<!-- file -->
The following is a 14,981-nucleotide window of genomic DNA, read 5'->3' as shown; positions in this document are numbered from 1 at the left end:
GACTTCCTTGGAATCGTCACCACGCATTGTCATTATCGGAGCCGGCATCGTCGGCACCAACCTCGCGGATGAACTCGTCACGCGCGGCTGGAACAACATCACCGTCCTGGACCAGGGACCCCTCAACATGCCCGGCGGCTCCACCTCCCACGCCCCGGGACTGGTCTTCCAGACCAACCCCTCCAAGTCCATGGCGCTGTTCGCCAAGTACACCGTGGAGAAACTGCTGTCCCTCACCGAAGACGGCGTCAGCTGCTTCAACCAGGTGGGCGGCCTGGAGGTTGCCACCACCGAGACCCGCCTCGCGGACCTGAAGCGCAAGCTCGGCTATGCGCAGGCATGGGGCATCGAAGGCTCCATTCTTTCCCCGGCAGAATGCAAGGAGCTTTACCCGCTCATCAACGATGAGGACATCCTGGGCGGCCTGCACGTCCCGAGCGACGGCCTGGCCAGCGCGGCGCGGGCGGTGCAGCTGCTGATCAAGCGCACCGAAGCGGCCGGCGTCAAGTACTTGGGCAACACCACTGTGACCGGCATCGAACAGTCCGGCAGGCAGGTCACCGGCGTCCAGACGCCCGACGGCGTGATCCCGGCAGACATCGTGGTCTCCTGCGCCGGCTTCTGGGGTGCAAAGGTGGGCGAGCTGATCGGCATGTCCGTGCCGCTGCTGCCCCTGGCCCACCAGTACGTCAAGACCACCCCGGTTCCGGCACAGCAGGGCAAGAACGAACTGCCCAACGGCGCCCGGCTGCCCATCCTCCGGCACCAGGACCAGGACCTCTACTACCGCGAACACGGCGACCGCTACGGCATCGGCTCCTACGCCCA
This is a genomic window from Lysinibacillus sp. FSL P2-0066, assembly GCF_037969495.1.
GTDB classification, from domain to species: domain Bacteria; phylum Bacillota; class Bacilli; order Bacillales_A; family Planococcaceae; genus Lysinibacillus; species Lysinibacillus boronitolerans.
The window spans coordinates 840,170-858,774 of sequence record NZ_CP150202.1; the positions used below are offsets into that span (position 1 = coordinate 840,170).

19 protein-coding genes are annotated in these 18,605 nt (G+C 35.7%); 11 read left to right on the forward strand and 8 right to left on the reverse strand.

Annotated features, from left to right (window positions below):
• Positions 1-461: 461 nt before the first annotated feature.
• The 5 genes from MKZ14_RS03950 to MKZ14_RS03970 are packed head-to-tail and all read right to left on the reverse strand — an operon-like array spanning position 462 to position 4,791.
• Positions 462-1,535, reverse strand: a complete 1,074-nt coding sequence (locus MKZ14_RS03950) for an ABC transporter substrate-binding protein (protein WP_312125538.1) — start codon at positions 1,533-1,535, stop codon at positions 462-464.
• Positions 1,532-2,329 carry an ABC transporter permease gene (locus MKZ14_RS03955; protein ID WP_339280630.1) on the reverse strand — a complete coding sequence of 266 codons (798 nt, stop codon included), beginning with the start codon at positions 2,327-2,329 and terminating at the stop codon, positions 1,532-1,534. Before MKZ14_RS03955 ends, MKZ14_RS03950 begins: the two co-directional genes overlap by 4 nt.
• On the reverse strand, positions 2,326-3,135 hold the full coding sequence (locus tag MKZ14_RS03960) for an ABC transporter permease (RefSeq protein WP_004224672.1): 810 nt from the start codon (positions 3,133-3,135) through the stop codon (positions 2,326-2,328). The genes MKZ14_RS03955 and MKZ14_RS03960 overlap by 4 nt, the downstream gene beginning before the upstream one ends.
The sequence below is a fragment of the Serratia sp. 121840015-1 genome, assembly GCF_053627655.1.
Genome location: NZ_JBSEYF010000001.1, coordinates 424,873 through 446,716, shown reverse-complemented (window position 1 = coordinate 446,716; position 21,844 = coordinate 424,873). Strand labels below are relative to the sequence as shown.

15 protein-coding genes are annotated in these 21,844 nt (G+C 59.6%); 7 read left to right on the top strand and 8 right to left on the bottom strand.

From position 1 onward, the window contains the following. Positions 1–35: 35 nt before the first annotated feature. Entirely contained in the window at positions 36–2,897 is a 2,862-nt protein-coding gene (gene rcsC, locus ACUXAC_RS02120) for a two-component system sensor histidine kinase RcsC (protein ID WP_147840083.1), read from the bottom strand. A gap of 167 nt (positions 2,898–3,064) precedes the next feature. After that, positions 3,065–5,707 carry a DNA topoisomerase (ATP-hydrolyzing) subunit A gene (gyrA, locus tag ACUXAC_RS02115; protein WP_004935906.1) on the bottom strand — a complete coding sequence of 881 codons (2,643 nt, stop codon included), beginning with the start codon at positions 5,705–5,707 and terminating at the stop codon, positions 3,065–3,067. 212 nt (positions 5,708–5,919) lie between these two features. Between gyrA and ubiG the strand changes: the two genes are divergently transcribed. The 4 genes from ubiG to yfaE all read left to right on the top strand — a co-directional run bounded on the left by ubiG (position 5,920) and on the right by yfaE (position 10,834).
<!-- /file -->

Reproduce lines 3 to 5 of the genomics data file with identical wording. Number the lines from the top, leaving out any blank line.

This is a genomic window from Lysinibacillus sp. FSL P2-0066, assembly GCF_037969495.1.
GTDB classification, from domain to species: domain Bacteria; phylum Bacillota; class Bacilli; order Bacillales_A; family Planococcaceae; genus Lysinibacillus; species Lysinibacillus boronitolerans.
The window spans coordinates 840,170-858,774 of sequence record NZ_CP150202.1; the positions used below are offsets into that span (position 1 = coordinate 840,170).